Sussex Police came in for harsh criticism in court yesterday. Mr Sweeney spoke of "corporate failings" by the force. Mrs Justice Rafferty said the family of James Ashley had been caused misery but acted with dignity throughout the hearings. She said: "Those within Sussex Police who are viewed as responsible for the implementation, monitoring and good practice of firearms procedures bear a heavy burden." Sussex Police is now facing the prospect of being sued by James Ashley's two children. Their solicitor, Brian Jackson, said the children would be fighting for compensation for the loss of their father.

Mr Jackson said: "The family of James Ashley hoped those responsible for his death would be successfully prosecuted. "Their hopes, and faith in justice, have been cruelly dashed. People will be left bewildered by this, as are the children of the deceased. Mr Ashley's children are now pursuing a negligence case against Sussex Police to obtain compensation for the tragic loss of their father."

 

Outside court the dead man's brother Tony, an insolvency officer for Customs and Excise, said: "We felt like we were the accused." The 32-year-old, from Liverpool, added: "We reject the suggestion by the judge that he was into drugs. We have been fighting this for three-and-a-half years and we have not got justice." James Ashley's sister, Pauline, 38, from Liverpool, said: "We still mourn the unacceptable and unnecessary loss of a much-loved son and brother. "We feel it is our right to emphasise the real victim in this case is James Ashley. We call on the Home Secretary to initiate an independent review into the appalling standards of policing in Sussex." The legal chapter on the death of James Ashley may now be finally reaching its conclusion. But the effect on his family and the officers involved and the questions raised about how the legal system works will continue. A Sussex Police spokesman said the James Ashley case would "run and run". He said: "The incident has certainly rocked those involved."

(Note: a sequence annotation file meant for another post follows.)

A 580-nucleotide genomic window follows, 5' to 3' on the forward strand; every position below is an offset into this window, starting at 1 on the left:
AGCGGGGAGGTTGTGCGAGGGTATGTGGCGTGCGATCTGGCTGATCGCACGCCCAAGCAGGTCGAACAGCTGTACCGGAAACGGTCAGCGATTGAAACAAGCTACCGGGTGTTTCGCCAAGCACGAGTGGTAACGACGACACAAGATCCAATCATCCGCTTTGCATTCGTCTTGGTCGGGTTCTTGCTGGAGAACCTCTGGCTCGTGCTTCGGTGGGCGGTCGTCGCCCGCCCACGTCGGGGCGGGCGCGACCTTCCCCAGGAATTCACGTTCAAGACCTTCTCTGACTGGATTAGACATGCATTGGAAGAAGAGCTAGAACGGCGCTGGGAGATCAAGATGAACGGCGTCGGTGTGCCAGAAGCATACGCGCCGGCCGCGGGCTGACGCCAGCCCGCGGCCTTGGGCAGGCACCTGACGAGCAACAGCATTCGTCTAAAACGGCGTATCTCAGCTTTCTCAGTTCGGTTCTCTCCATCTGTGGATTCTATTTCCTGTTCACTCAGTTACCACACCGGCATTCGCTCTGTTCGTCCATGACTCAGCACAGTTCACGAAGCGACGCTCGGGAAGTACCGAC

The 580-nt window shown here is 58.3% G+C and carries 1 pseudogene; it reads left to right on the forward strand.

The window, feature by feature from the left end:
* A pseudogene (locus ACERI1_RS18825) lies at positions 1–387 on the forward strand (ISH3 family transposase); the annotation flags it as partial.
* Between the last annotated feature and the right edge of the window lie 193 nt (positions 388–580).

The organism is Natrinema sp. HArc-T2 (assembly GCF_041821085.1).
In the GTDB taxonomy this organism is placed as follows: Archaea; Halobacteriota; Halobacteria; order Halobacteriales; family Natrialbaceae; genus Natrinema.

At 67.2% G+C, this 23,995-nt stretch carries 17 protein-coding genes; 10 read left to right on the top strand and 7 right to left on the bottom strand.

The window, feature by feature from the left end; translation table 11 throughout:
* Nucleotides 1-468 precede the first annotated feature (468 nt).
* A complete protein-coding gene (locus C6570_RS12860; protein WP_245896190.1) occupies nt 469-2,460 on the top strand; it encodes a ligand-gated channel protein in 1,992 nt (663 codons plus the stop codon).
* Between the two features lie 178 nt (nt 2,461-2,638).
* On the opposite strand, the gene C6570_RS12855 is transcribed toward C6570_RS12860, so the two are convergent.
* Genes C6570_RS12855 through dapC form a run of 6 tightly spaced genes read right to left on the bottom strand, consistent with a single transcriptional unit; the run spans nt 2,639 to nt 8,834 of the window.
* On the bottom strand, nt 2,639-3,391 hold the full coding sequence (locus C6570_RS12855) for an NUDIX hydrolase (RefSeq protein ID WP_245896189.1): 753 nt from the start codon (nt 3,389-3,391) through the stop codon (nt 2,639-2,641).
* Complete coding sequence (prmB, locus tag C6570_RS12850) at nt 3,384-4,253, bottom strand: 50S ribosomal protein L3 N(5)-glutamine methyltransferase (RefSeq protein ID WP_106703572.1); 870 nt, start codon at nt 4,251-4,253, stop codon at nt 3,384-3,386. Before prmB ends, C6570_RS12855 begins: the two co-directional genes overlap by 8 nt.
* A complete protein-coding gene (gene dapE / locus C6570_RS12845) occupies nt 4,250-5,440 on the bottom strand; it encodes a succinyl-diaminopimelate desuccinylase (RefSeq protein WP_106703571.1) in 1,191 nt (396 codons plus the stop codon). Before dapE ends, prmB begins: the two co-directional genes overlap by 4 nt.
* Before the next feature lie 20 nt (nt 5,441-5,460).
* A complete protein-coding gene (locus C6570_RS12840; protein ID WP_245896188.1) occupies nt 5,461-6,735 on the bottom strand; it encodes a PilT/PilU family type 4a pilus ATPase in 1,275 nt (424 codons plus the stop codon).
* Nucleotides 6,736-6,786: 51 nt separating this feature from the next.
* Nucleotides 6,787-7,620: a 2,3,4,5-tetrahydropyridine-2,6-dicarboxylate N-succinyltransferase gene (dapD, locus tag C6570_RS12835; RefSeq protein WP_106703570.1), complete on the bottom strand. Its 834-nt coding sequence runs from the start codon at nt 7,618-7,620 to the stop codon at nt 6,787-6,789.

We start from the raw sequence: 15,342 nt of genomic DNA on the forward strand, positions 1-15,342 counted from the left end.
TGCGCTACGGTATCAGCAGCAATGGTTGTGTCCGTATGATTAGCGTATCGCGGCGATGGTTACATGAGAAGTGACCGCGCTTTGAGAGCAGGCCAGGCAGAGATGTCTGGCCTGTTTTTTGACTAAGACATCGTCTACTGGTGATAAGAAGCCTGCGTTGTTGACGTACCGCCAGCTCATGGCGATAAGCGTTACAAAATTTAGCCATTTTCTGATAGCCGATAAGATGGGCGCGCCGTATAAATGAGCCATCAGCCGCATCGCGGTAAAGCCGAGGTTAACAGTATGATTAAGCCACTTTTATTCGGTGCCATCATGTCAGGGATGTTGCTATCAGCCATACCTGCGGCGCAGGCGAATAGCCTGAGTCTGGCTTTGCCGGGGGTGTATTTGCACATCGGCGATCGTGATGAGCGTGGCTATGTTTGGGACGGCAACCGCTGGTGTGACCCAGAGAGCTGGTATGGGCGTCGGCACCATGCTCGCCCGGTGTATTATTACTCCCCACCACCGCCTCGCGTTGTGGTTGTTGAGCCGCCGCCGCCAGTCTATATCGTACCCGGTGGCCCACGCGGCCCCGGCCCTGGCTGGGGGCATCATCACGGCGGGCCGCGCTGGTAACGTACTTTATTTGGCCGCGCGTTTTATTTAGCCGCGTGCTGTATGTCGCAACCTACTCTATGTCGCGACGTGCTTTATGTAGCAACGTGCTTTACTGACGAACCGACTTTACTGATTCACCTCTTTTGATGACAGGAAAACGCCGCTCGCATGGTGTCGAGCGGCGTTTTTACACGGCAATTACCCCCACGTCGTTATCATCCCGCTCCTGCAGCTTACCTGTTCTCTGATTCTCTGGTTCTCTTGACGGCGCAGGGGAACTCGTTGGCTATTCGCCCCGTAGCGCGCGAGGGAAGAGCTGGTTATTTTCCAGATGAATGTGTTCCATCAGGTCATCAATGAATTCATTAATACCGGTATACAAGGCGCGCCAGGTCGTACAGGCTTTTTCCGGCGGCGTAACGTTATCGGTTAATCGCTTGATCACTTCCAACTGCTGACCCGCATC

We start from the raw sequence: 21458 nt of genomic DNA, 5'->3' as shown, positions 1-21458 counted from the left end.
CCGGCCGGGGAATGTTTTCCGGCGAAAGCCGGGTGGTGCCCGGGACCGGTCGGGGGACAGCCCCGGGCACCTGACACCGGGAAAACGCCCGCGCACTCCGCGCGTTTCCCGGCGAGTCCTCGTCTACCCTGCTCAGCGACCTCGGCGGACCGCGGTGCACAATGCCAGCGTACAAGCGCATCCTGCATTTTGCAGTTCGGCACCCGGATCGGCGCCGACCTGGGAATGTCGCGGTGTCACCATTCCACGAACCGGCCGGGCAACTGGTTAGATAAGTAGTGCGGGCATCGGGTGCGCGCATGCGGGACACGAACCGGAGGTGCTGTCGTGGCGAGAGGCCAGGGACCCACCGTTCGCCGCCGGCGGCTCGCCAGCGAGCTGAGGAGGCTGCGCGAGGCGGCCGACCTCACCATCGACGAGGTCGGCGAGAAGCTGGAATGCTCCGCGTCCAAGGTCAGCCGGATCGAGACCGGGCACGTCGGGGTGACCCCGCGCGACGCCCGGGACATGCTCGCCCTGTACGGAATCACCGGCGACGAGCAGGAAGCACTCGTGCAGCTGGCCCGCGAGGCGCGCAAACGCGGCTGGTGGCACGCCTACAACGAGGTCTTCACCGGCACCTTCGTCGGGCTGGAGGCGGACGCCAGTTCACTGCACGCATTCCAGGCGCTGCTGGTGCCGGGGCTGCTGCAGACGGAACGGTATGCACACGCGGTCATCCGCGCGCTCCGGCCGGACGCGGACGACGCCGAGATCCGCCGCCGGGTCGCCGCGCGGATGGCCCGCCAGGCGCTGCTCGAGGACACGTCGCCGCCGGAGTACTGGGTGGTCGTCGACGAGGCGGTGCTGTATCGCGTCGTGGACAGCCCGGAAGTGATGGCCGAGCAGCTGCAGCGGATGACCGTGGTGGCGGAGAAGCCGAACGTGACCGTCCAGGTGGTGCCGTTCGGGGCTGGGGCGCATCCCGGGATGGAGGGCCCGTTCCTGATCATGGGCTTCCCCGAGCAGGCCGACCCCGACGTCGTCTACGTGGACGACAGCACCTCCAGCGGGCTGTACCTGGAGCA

THE PETROL WARS

 

 


 

 

 

The Argus News Archive Links:

 

Police shooting: Trial ends in farce

The father of the police marksman cleared of murdering James Ashley today demanded to know why it took so long to bring the case to trial.   more...

Leak could lose trader thousands

A seafront trader claims he was left with a bill for thousands after water poured through the ceiling of his shop under Brighton seafront's arches.   more...

Police shooting: 5m cost of justice

The three-year investigation into the shooting of James Ashley has cost 5 million and resulted in five unsuccessful prosecutions.   more...

Police shooting: Girlfriend's anger

Caroline Courtland-Smith said she was still waiting for justice after the death of her boyfriend.   more...

Police shooting: The officers

The wife of Chris Sherwood, the PC who fired the fatal shot, is expecting their first child.   more...

Police shooting: Officers' relief

Four of the officers cleared of wrongdoing over the James Ashley shooting said they hoped their experience would not deter other officers from doing their duty.   more...

Mountain man's peak achievement

An adventurer is on top of the world after becoming the first European to reach the summit of a notoriously difficult mountain.   more...

Police shooting: The marksman

PC Christopher Sherwood, the officer who fired the fatal bullet, was rated a good shot.   more...

Police shooting: The victim

James "Jimmy" Ashley had a reputation for being cold and calculating, a man who used violence as a tool to get a job done.   more...

Police shooting: Trouble at the top

Sussex Chief Constable Paul Whitehouse "wilfully failed to tell the truth" when responding publicly to the shooting, a previously confidential report claims.   more...

Police shooting: Timeline

James Ashley's shooting sparked repercussions which are still being felt three years later and led to the suspension of Sussex's chief constable.   more...